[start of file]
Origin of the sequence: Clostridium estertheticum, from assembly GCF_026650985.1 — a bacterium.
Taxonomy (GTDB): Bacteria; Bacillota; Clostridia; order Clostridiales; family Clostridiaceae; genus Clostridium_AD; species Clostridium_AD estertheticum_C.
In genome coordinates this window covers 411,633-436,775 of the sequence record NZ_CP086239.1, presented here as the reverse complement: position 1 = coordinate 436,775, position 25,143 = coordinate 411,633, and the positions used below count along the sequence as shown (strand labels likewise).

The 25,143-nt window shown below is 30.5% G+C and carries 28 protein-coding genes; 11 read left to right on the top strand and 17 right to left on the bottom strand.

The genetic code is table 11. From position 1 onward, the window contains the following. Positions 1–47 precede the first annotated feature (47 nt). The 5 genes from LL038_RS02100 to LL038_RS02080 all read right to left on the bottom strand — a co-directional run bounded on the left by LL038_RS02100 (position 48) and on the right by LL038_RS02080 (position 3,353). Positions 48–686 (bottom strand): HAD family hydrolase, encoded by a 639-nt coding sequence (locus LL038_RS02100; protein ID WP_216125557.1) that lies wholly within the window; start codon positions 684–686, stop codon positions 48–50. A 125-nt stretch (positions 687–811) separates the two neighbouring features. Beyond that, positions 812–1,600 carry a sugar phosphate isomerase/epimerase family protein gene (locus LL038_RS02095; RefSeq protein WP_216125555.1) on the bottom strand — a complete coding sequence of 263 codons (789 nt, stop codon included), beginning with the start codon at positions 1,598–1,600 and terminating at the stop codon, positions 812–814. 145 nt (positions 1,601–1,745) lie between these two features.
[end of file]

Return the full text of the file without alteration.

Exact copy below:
Origin of the sequence: Clostridium estertheticum, from assembly GCF_026650985.1 — a bacterium.
Taxonomy (GTDB): Bacteria; Bacillota; Clostridia; order Clostridiales; family Clostridiaceae; genus Clostridium_AD; species Clostridium_AD estertheticum_C.
In genome coordinates this window covers 411,633-436,775 of the sequence record NZ_CP086239.1, presented here as the reverse complement: position 1 = coordinate 436,775, position 25,143 = coordinate 411,633, and the positions used below count along the sequence as shown (strand labels likewise).

The 25,143-nt window shown below is 30.5% G+C and carries 28 protein-coding genes; 11 read left to right on the top strand and 17 right to left on the bottom strand.

The genetic code is table 11. From position 1 onward, the window contains the following. Positions 1–47 precede the first annotated feature (47 nt). The 5 genes from LL038_RS02100 to LL038_RS02080 all read right to left on the bottom strand — a co-directional run bounded on the left by LL038_RS02100 (position 48) and on the right by LL038_RS02080 (position 3,353). Positions 48–686 (bottom strand): HAD family hydrolase, encoded by a 639-nt coding sequence (locus LL038_RS02100; protein ID WP_216125557.1) that lies wholly within the window; start codon positions 684–686, stop codon positions 48–50. A 125-nt stretch (positions 687–811) separates the two neighbouring features. Beyond that, positions 812–1,600 carry a sugar phosphate isomerase/epimerase family protein gene (locus LL038_RS02095; RefSeq protein WP_216125555.1) on the bottom strand — a complete coding sequence of 263 codons (789 nt, stop codon included), beginning with the start codon at positions 1,598–1,600 and terminating at the stop codon, positions 812–814. 145 nt (positions 1,601–1,745) lie between these two features.